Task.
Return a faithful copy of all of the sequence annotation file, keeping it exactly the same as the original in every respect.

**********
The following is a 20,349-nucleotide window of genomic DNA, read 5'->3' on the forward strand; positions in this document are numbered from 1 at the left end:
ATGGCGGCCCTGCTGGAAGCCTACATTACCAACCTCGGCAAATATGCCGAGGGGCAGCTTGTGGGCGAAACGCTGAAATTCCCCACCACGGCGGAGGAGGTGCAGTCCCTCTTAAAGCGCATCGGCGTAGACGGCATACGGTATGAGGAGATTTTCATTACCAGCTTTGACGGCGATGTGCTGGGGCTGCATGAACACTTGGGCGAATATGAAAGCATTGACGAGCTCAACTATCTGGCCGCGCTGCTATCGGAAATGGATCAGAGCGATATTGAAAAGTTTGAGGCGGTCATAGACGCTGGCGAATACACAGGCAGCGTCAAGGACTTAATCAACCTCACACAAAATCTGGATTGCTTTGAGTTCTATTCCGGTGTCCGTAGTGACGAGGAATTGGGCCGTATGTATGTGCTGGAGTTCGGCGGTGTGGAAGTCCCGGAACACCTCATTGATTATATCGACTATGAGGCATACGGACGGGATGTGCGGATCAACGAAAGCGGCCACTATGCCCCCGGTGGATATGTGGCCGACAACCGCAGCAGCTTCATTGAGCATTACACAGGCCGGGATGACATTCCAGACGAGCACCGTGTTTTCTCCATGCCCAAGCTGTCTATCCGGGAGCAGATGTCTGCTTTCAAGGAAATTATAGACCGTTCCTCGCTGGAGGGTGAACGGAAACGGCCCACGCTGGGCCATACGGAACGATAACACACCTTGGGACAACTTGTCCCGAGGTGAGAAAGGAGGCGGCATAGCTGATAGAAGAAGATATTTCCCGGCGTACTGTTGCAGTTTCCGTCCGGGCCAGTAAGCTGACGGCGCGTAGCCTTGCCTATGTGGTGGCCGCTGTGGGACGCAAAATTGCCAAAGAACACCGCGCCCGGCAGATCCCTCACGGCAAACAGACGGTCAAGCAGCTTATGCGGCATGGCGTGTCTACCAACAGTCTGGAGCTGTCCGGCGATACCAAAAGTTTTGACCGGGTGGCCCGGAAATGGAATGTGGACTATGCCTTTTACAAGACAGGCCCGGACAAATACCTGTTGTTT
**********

The following is a 20,349-nucleotide window of genomic DNA, read 5'->3' on the forward strand; positions in this document are numbered from 1 at the left end:
ATGGCGGCCCTGCTGGAAGCCTACATTACCAACCTCGGCAAATATGCCGAGGGGCAGCTTGTGGGCGAAACGCTGAAATTCCCCACCACGGCGGAGGAGGTGCAGTCCCTCTTAAAGCGCATCGGCGTAGACGGCATACGGTATGAGGAGATTTTCATTACCAGCTTTGACGGCGATGTGCTGGGGCTGCATGAACACTTGGGCGAATATGAAAGCATTGACGAGCTCAACTATCTGGCCGCGCTGCTATCGGAAATGGATCAGAGCGATATTGAAAAGTTTGAGGCGGTCATAGACGCTGGCGAATACACAGGCAGCGTCAAGGACTTAATCAACCTCACACAAAATCTGGATTGCTTTGAGTTCTATTCCGGTGTCCGTAGTGACGAGGAATTGGGCCGTATGTATGTGCTGGAGTTCGGCGGTGTGGAAGTCCCGGAACACCTCATTGATTATATCGACTATGAGGCATACGGACGGGATGTGCGGATCAACGAAAGCGGCCACTATGCCCCCGGTGGATATGTGGCCGACAACCGCAGCAGCTTCATTGAGCATTACACAGGCCGGGATGACATTCCAGACGAGCACCGTGTTTTCTCCATGCCCAAGCTGTCTATCCGGGAGCAGATGTCTGCTTTCAAGGAAATTATAGACCGTTCCTCGCTGGAGGGTGAACGGAAACGGCCCACGCTGGGCCATACGGAACGATAACACACCTTGGGACAACTTGTCCCGAGGTGAGAAAGGAGGCGGCATAGCTGATAGAAGAAGATATTTCCCGGCGTACTGTTGCAGTTTCCGTCCGGGCCAGTAAGCTGACGGCGCGTAGCCTTGCCTATGTGGTGGCCGCTGTGGGACGCAAAATTGCCAAAGAACACCGCGCCCGGCAGATCCCTCACGGCAAACAGACGGTCAAGCAGCTTATGCGGCATGGCGTGTCTACCAACAGTCTGGAGCTGTCCGGCGATACCAAAAGTTTTGACCGGGTGGCCCGGAAATGGAATGTGGACTATGCCTTTTACAAGACAGGCCCGGACAAATACCTGTTGTTT